Is there rhythm to your conversations?

I started my HR career as a recruiter, spending years perfecting the art of interviewing people. As I moved through the many facets of the HR functions during my career, I realized that perfecting my interview skills was a great asset.

What is an interview? It's a conversation. And a great interview is the perfect conversation where information is exchanged. It's a dialogue where two or more people get and give information.

Collectively, Barbara and I have years of experience interviewing, asking questions and giving and getting information so we could make informed decisions. But over the past year, we've been on the other side -- the subject of the interviews -- as we've had the opportunities to talk about The Big Book of HR. As we reflect on the best of those interviews, the thing they had in common was a sense of rhythm. What gave them this rhythm?

· There was a presence, a sense of being and staying in the moment with the other person(s). All of these interviews were conducted over the phone, yet there was the feel of sitting across the table from each other.

· They were comfortable. Despite the fact that these conversations were being broadcast (either live, on the air or taped for later airing) the conversations were relaxed. In one case the interviewer called a half hour before the taping so we could build rapport with each other.

· There was a natural flow to the dialogue. The best interviews were the ones where the interviewers came prepared and asked questions that were relevant to the book. The same interviewer who called ahead also called back to say he couldn't believe how fast the time passed and how enjoyable it was.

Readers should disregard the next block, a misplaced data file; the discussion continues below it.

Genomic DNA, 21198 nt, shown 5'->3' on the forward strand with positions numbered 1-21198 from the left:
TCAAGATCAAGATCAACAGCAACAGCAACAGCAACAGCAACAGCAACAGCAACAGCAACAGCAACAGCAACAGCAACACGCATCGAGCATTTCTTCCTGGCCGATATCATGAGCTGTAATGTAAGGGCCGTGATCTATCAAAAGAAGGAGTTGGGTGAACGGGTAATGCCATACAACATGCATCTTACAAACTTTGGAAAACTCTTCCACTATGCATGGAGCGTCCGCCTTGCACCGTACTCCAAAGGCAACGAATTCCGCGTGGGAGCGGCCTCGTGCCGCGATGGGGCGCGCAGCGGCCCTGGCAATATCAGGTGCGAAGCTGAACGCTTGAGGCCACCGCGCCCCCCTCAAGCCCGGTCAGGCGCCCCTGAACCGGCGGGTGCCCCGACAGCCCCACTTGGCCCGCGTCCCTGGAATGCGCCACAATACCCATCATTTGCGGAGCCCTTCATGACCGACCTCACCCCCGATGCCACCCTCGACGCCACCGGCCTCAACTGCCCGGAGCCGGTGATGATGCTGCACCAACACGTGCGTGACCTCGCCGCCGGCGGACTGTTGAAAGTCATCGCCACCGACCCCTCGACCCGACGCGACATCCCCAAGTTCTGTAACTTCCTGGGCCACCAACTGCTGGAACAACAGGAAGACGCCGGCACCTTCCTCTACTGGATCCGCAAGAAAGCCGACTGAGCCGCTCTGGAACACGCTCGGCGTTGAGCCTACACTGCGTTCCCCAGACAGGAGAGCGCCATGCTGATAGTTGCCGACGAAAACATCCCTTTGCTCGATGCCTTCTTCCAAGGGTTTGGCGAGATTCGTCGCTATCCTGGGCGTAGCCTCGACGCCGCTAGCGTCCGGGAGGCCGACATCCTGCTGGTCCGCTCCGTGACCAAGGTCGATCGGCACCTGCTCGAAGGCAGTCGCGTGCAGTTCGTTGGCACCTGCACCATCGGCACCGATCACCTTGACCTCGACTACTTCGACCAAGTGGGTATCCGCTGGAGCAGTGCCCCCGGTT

· There was a feeling of spontaneity to the discussion, even though there was a structure and time constraint to the interviews. They were not rigid question and answer sessions.

· There was a connection between the parties and any gap that may have existed at the start was closed. The parties became a team, each interested in having a positive outcome.

· There was recognition that silence was okay. It was okay to pause for a moment to gather a thought. A short pause never broke the natural flow. The dialogue was not rushed, nor was there any sense of pressure.

· There was trust. All parties had confidence in themselves and the others.

The Big Book of HR devotes a chapter to Critical Conversations because there are so many circumstances at work when good information has to be given and received. Whether your conversations are critical or casual, keep the rhythm in them.

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Managing people is the most challenging part of any leader's day. And that job certainly is not getting any easier. The Big Book of HR will provide any HR professional, manager, or business owner of any size organization the information they need to get the most from their talent. It is filled with information on everything from the most strategic HR-related issues to the smallest tactical detail of how to manage people.